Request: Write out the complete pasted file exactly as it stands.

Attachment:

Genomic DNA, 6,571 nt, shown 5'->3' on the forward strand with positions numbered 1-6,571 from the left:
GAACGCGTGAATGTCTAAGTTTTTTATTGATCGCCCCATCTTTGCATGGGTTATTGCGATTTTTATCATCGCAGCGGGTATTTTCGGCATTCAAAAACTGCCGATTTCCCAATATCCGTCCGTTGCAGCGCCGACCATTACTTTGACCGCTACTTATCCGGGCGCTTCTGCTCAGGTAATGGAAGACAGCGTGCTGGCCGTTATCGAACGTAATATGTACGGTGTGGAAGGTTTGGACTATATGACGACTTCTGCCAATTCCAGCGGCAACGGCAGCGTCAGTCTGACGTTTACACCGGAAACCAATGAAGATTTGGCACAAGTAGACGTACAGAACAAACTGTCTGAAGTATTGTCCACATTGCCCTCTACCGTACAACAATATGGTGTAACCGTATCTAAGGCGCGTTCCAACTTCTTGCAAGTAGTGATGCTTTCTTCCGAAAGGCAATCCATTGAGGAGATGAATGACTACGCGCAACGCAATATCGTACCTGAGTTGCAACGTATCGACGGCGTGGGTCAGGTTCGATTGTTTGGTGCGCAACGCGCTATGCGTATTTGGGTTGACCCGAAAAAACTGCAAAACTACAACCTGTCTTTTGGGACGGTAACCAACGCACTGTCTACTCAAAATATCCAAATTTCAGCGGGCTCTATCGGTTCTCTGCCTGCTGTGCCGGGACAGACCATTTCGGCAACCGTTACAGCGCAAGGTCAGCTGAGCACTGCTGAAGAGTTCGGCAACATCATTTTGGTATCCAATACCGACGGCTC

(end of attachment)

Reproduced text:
Genomic DNA, 6,571 nt, shown 5'->3' on the forward strand with positions numbered 1-6,571 from the left:
GAACGCGTGAATGTCTAAGTTTTTTATTGATCGCCCCATCTTTGCATGGGTTATTGCGATTTTTATCATCGCAGCGGGTATTTTCGGCATTCAAAAACTGCCGATTTCCCAATATCCGTCCGTTGCAGCGCCGACCATTACTTTGACCGCTACTTATCCGGGCGCTTCTGCTCAGGTAATGGAAGACAGCGTGCTGGCCGTTATCGAACGTAATATGTACGGTGTGGAAGGTTTGGACTATATGACGACTTCTGCCAATTCCAGCGGCAACGGCAGCGTCAGTCTGACGTTTACACCGGAAACCAATGAAGATTTGGCACAAGTAGACGTACAGAACAAACTGTCTGAAGTATTGTCCACATTGCCCTCTACCGTACAACAATATGGTGTAACCGTATCTAAGGCGCGTTCCAACTTCTTGCAAGTAGTGATGCTTTCTTCCGAAAGGCAATCCATTGAGGAGATGAATGACTACGCGCAACGCAATATCGTACCTGAGTTGCAACGTATCGACGGCGTGGGTCAGGTTCGATTGTTTGGTGCGCAACGCGCTATGCGTATTTGGGTTGACCCGAAAAAACTGCAAAACTACAACCTGTCTTTTGGGACGGTAACCAACGCACTGTCTACTCAAAATATCCAAATTTCAGCGGGCTCTATCGGTTCTCTGCCTGCTGTGCCGGGACAGACCATTTCGGCAACCGTTACAGCGCAAGGTCAGCTGAGCACTGCTGAAGAGTTCGGCAACATCATTTTGGTATCCAATACCGACGGCTC